I was very fortunate to know 4 of my great-grandparents, all on my mom's side. I knew each of them well enough that I remember conversations we had, meals we shared, holidays at their homes, stories they told. My mom's maternal grandfather was PaPaw Wance (short for Lorance). I asked him once if he ever fought in the war, and he told me he was too young for WW1 and too old for WW2. That means he was a young man with a young family during the Great Depression. He was a Texas farmer from a long line of Texas farmers. He worked really hard, from what I remember, even after he had retired from farming. I'm pretty sure that what he considered to be "all in a good day's work," would bring me and most of the people I know to our knees. He had a huge garden that always yielded much more than he and Nanny could eat. He loved animals, and was especially keen at training horses and dogs to do tricks. He stopped going to school after 6th grade, yet he was able to manage the books for his farm, buy and sell several cars and other pieces of farm equipment, and he read the paper everyday. I'm pretty sure he never took a standardized state test for math and reading. When I was 12, PaPaw suffered a stroke and stopped being able to do many of the things he loved. He was still able to get around and visit with people, but I remember him being much quieter than he used to be. During Christmas of my 7th grade year, we spent the Holidays in Texas with family. This was our first Christmas in Texas in several years, and I was really excited to spend it with our large extended family. Junior high had been a huge eye-opener for me in so many ways, and traveling South just added to the magic of this very transformational year. We spent our time in Texas and Louisiana going from place to place, seeing this or that group of people or exchanging gifts with some different part of the family. It was exciting and exhausting, and I didn't want it to end.

One evening of the trip was devoted to "doing Christmas" with PaPaw and Nanny. My family, my aunts and uncles and cousins, and my grandparents all met at Nanny and PaPaw's old farmhouse early in the evening and proceeded to to what we always did when we got together. We ate, we laughed, we told stories, we ate some more, and unfortunately for me during this particular era in my life, I breakdanced (brokedanced?) for the entire family. But before any of these events had commenced, we gathered together as a family to pray. We stood in a circle holding hands, and my grandfather (Big Daddy) asked PaPaw to pray for the food and our time together. I remember him getting one or two words out before he got choked up and was unable to continue. This moment was profound for me. This was one of those heavy moments that left a massive wake, and the waves still wash up on my shores from time to time.  I didn't understand this at the time, but PaPaw showed me what it looked like to truly be thankful. He was at the end of his time on Earth, and he had the only thing that can truly make you happy. Acceptance, belonging, love. He was surrounded by it, and it was overwhelming.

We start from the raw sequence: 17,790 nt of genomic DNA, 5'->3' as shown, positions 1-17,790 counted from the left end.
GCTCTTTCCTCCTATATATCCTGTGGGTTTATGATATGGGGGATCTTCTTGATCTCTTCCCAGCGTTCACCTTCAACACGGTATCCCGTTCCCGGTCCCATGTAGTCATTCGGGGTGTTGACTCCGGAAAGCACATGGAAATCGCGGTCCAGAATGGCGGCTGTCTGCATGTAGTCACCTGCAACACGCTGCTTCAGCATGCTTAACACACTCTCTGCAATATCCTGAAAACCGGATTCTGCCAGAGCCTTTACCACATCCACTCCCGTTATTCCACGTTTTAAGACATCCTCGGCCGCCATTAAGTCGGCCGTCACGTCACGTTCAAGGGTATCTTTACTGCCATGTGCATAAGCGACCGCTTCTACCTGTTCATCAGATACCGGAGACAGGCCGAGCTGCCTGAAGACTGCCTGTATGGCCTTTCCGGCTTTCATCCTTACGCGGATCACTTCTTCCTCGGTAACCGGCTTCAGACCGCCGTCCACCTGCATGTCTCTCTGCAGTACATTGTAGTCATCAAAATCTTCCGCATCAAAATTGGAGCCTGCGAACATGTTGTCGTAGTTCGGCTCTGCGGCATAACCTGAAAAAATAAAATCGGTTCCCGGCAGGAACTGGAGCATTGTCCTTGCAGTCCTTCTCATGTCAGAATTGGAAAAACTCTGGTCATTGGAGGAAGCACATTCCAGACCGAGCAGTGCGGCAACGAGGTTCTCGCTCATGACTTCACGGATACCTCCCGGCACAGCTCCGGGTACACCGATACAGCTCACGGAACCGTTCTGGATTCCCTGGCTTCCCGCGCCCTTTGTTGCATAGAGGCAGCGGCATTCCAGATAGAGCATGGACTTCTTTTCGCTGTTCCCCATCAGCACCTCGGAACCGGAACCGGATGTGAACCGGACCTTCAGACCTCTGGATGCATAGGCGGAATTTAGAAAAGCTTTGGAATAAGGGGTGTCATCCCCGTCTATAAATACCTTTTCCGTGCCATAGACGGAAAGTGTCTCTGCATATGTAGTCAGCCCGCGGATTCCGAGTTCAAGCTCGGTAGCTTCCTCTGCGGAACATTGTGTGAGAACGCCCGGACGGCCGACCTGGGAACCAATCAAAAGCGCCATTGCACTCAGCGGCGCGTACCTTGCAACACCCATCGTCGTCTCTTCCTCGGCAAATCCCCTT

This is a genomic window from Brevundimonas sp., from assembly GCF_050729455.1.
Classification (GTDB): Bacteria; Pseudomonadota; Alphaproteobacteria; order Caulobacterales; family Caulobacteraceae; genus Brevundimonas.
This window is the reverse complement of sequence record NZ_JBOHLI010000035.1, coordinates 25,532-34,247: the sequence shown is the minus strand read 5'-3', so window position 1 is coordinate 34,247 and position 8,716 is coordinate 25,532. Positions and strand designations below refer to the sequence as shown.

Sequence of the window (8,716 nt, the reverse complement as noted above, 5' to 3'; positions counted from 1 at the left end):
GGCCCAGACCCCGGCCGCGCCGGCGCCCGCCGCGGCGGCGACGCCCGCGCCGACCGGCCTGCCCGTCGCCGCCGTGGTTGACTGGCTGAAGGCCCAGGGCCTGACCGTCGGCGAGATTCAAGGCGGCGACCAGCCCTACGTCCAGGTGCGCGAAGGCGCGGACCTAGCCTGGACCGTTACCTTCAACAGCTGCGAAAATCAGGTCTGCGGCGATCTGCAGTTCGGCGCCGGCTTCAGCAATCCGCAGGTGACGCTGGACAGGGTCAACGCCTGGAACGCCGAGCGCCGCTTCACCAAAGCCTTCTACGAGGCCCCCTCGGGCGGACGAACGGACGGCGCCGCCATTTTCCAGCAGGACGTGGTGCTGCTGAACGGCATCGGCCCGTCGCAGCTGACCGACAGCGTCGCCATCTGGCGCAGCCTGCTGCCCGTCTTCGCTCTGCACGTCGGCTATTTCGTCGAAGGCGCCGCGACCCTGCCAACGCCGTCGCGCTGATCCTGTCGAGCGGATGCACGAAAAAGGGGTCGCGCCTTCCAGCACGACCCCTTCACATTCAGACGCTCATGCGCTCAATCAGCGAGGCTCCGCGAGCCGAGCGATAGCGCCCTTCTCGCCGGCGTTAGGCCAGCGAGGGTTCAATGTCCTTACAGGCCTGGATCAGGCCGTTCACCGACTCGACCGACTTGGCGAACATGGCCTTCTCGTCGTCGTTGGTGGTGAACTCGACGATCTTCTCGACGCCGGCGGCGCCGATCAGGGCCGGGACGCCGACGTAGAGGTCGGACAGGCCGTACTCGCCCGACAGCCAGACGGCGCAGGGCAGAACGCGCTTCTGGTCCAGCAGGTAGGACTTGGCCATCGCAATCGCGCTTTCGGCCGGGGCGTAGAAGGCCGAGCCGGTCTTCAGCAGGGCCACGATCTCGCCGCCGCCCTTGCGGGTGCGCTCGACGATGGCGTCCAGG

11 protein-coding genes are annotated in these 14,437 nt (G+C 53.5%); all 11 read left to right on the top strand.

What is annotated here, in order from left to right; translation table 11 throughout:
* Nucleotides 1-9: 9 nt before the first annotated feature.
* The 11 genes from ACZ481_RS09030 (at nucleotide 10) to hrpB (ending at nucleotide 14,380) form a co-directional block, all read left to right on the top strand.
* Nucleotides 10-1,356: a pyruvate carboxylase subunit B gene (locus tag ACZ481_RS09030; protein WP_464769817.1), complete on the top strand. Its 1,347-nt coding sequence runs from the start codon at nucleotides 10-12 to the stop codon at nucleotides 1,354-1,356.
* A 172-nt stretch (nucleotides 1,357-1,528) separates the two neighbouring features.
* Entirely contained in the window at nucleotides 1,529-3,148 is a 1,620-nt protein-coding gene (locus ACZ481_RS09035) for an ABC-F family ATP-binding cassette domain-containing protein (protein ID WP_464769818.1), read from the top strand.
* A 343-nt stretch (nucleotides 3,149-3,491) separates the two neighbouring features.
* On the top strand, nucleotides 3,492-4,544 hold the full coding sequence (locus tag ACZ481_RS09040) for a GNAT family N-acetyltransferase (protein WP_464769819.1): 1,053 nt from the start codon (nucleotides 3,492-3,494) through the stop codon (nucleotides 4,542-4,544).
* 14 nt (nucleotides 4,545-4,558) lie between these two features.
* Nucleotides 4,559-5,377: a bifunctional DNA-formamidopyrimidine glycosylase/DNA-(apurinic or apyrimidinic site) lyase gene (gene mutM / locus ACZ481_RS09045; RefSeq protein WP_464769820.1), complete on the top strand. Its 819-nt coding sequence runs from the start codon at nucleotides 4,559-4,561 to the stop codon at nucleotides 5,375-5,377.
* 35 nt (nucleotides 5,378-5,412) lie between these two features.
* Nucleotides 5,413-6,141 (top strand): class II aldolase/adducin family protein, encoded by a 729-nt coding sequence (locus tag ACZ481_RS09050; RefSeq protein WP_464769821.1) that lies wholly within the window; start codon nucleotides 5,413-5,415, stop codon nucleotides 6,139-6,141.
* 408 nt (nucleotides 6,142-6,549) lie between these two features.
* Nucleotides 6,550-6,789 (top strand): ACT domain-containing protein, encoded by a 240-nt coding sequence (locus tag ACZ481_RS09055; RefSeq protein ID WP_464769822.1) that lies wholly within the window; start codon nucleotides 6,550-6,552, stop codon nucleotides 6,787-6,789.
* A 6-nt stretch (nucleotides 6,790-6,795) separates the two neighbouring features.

There seems to be a lot of attention these days on acquiring stuff. Some people even cut their day of Thanks short to stand in line and get the best deals on more stuff. It's all stuff that will get old, break, slow down, become outdated, be sold. Even so, we can't get enough. We even buy stuff to help organize our stuff, then rent space to store it. I'm thankful to have memories like the one with my PaPaw that help me cut through the fog and see things as they really are. More than that, I want to live with a thankful heart for what I have found in the Lord and through the people he has put in my life. Acceptance, belonging and love. I want to see what PaPaw saw: To be surrounded by those things that truly fill my cup and bring peace to my soul, and to be left speechless.